I know that some people sneer at them, but I do love a good inspirational quote. You know the ‘memes’ that are shared on social media, a photo with text superimposed on it. But some memes make me grit my teeth and click [hide] on Facebook. And not just the ones that ask me to click [like] to help save children with cancer (who believes this crap anyway?!). No, I have a real problem with self-confidence memes.
On Mothering Sunday my thoughts always turn to those who find this day difficult. Mothers whose children are no longer with them, or those who only have photos and memories of their mother. There is another group of people who find Mothering Sunday hard to bear. Our guest post was written by Alethea, mother of five children who has her own reason for struggling with this day.
I’ve been reading blog posts from those who have lost their mum, and so find Mother’s Day painful. Or those who have lost their children, and so Mother’s Day can be unbearable.
I haven’t however seen a blog from someone like me. Who has a mum, but doesn’t. My mother has never really BEEN a mother to to me. Certainly not a mother I can look back and have fond memories of.
I am a mother. I have a wonderful Mother-in-law, but I don’t have a mum I can go to when I am struggling, and she say to me – when I was your age etc.
Or even, when having a trying day with one of the children, that I can moan to her and she remind me of when I was like that, or that age, or silly things I said, or silly things I did.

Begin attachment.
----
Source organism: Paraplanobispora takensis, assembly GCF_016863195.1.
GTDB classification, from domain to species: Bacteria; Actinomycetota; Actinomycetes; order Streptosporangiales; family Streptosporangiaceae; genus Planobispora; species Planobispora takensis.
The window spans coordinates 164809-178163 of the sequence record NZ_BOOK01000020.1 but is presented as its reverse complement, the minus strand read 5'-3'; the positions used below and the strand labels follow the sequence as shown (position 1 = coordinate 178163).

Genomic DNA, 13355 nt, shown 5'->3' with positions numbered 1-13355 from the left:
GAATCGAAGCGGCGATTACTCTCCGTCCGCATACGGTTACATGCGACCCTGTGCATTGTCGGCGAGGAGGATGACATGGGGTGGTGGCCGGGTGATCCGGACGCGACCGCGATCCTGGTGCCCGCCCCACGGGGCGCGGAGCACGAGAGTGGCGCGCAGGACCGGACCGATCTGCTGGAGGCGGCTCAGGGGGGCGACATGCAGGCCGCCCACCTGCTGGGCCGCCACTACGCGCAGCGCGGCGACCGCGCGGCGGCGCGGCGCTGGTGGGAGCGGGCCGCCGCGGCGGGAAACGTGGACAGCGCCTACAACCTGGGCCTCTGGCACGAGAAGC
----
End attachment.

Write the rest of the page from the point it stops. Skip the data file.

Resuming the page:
I don’t know the exact time I was born – My mother always said a different time, and when I did have a relationship with my father, he told me a whole other time of day.
I don’t know what I was like as a baby. I have a few photos, but I don’t know if I was a good sleeper, a happy baby, a grumpy baby.
I don’t know when I took my first steps, or said my first word – or what that word was.
I know how old I was when my mother became too ill to care for me.
I know how old I was when I stopped wanting to see her (and was still forced to continue).
I know how old I was when I was locked in my headmaster’s office at middle school as my mother had escaped her hospital ward and hitch-hiked to get to me and take me away.
I don’t write this for sympathy. I write this as I know I have friends out there who also have their mothers, but don’t. Mainly due to horrific stories in their past.
I hold my hand out to those of you. We rock you know. We are learning how to be the mothers (parents in fact) we always dreamed of, without that perfect lesson we should have had.
How to Break Up with a Toxic Parent / HeySigmund
“It’s one thing to be dipped in venom by those you don’t really care about, but when it’s by the person who is meant to love you, hold you, and take the sharp edges off the world, while teaching you with love, wisdom and warmth how to do it for yourself, it changes you. There is a different kind of hurt that can only come from the people you love. Kind of like being broken from the inside out… ”
“You deserve recognition for completing the hardest break-up known to the human heart.